A popular way for foreign companies to retain 100 per cent foreign ownership in the UAE is to open a branch or representative office of a foreign company (Setting up a branch or representative office of a foreign company in the UAE). Whilst this initially appears to be an attractive proposition, many foreign entrants often fail to realise that, despite having full control, there will still be hurdles to overcome in order to bring overseas employees into the UAE to run local operations.

By way of background, employment in the UAE is governed by Federal Law No. 8 of 1980 as amended (the Labour Law).  The Labour Law applies (with certain limited exceptions) to all employees working in the UAE, whether those employees’ contracts of employment were executed in the UAE or overseas.  The Labour Law would thus apply to all branch or representative office employees working in the UAE for foreign companies.

Even in circumstances where the employee has signed his/her employment contract overseas and made that contract subject to foreign law (and has subsequently relocated to the UAE to assist with branch office operations), he/she will still be required to execute a standard form Arabic/English employment contract, in the form prescribed by the Federal Ministry of Labour and Social Affairs (MOL) (the UAE Employment Contract).  The UAE Employment Contract is essential as, without it, no work or residence permit can be obtained.

How do you get your foreign employees here initially?

Prior to an employee entering the UAE, the employer should, based on the UAE Employment Contract, apply for a work permit which is valid for two months.  Once the employee has arrived in the UAE he/she must thereafter attend a Government hospital for a blood test and other medical checks within the two months.  Provided the results are clear, appropriate health insurance for the employee can be arranged and the Ministry of Labour will (assuming all is in order) issue a labour card.  Thereafter, the employee can obtain a residence visa from the General Directorate of Residency and Foreigners Affairs (the Residency Department) – these are usually valid for two years.  In addition, an application must also be made for an Emirates ID Card at the time of applying for the residence visa.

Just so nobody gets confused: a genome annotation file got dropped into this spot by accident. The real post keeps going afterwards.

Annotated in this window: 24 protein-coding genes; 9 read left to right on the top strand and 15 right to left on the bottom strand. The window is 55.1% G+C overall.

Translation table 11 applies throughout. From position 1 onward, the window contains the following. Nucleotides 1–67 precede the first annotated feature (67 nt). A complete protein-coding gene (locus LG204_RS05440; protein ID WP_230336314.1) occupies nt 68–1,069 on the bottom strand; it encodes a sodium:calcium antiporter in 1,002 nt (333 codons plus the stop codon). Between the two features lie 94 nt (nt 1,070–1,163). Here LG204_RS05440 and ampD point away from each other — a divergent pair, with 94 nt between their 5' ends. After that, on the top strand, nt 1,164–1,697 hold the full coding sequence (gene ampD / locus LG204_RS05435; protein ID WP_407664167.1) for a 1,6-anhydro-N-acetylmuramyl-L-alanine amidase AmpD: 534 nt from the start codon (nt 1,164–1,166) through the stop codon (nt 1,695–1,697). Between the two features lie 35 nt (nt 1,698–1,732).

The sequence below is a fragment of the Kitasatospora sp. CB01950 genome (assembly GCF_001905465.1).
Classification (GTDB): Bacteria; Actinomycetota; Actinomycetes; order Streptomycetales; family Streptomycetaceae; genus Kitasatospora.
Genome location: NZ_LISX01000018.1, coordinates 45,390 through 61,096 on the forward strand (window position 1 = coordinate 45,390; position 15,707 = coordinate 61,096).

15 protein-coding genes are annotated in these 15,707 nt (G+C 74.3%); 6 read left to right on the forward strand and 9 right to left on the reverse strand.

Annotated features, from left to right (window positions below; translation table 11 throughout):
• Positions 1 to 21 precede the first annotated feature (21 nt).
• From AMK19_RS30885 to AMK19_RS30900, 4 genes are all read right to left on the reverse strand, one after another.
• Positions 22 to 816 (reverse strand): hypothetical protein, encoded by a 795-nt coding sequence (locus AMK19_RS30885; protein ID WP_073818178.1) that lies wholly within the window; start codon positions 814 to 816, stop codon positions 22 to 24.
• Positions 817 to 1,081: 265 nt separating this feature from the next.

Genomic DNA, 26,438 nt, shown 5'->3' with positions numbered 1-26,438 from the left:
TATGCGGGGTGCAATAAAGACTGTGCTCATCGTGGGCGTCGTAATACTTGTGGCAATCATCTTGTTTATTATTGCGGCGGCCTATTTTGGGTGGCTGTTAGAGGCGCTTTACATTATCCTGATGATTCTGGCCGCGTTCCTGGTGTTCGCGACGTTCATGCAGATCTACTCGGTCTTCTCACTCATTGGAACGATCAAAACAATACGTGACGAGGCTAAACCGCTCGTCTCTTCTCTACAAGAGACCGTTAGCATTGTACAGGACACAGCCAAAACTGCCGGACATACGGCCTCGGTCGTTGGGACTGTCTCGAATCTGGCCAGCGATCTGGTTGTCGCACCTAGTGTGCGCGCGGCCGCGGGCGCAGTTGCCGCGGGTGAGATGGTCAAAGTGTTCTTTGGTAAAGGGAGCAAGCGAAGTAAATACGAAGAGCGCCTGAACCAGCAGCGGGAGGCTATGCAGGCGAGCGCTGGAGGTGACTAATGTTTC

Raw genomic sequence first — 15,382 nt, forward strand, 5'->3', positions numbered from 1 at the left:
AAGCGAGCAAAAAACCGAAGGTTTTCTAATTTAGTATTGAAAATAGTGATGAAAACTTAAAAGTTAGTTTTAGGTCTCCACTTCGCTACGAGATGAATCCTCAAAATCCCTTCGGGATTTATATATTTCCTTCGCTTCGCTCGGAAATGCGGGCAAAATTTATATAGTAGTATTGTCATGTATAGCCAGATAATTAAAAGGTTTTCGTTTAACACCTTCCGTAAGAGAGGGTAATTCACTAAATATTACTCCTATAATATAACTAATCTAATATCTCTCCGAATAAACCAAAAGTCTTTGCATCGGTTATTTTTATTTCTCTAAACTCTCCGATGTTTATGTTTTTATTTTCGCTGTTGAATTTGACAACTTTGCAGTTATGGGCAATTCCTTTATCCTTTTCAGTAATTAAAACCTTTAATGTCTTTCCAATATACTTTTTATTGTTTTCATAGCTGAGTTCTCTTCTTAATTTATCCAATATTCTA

How many staff can a branch or representative office take on?

The Labour Law and accompanying regulations do not place a specific limit on the number of employees a branch or representative office can employ.  In practice though, the MOL will look at the size and intended activity of the branch office and will only grant work permits that reflect this.  As operations grow, and the branch or representative office needs to increase its workforce, it can only do so by demonstrating to the MOL that it has sufficient physical space (such as renting a larger area and increasing desk space).  If the MOL is satisfied, it may issue further work permits.

What practical steps should the foreign company follow?

One of the requirements for setting up either a branch or representative office (save in a limited number of circumstances) is the appointment of a local services agent. The agent will not play a role in running the office but will be important in carrying out certain administrative functions – including obtaining permits and visas (in return for a fee).   It is therefore imperative to select a services agent who has sufficient experience in this area.  It can be immensely frustrating to delay operations or the natural growth of a business simply because of visa and immigration requirements.

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